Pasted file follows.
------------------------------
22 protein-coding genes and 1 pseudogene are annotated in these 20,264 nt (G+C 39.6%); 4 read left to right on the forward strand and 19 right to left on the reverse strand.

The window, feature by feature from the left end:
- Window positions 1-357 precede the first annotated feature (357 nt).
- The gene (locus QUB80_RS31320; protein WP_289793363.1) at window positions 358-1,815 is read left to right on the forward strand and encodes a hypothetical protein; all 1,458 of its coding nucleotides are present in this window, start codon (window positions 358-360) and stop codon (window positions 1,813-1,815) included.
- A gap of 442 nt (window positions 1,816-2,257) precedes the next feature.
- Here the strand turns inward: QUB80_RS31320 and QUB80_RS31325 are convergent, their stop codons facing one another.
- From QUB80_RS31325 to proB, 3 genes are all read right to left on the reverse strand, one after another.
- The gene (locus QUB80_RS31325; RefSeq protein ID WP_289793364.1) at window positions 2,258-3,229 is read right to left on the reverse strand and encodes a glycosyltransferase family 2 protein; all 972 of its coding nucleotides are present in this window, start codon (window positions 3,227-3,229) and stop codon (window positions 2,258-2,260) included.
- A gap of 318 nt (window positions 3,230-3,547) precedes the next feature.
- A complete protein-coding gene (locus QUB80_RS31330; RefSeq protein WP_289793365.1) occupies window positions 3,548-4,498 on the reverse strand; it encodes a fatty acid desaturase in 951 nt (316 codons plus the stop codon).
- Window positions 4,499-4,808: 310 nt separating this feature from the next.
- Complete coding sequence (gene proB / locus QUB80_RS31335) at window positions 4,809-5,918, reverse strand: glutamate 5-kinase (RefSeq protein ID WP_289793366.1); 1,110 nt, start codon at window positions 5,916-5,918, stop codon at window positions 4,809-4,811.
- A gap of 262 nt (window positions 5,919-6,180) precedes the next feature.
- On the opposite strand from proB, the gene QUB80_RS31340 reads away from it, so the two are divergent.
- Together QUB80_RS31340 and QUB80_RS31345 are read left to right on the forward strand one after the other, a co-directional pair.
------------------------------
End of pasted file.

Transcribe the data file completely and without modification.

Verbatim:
22 protein-coding genes and 1 pseudogene are annotated in these 20,264 nt (G+C 39.6%); 4 read left to right on the forward strand and 19 right to left on the reverse strand.

The window, feature by feature from the left end:
- Window positions 1-357 precede the first annotated feature (357 nt).
- The gene (locus QUB80_RS31320; protein WP_289793363.1) at window positions 358-1,815 is read left to right on the forward strand and encodes a hypothetical protein; all 1,458 of its coding nucleotides are present in this window, start codon (window positions 358-360) and stop codon (window positions 1,813-1,815) included.
- A gap of 442 nt (window positions 1,816-2,257) precedes the next feature.
- Here the strand turns inward: QUB80_RS31320 and QUB80_RS31325 are convergent, their stop codons facing one another.
- From QUB80_RS31325 to proB, 3 genes are all read right to left on the reverse strand, one after another.
- The gene (locus QUB80_RS31325; RefSeq protein ID WP_289793364.1) at window positions 2,258-3,229 is read right to left on the reverse strand and encodes a glycosyltransferase family 2 protein; all 972 of its coding nucleotides are present in this window, start codon (window positions 3,227-3,229) and stop codon (window positions 2,258-2,260) included.
- A gap of 318 nt (window positions 3,230-3,547) precedes the next feature.
- A complete protein-coding gene (locus QUB80_RS31330; RefSeq protein WP_289793365.1) occupies window positions 3,548-4,498 on the reverse strand; it encodes a fatty acid desaturase in 951 nt (316 codons plus the stop codon).
- Window positions 4,499-4,808: 310 nt separating this feature from the next.
- Complete coding sequence (gene proB / locus QUB80_RS31335) at window positions 4,809-5,918, reverse strand: glutamate 5-kinase (RefSeq protein ID WP_289793366.1); 1,110 nt, start codon at window positions 5,916-5,918, stop codon at window positions 4,809-4,811.
- A gap of 262 nt (window positions 5,919-6,180) precedes the next feature.
- On the opposite strand from proB, the gene QUB80_RS31340 reads away from it, so the two are divergent.
- Together QUB80_RS31340 and QUB80_RS31345 are read left to right on the forward strand one after the other, a co-directional pair.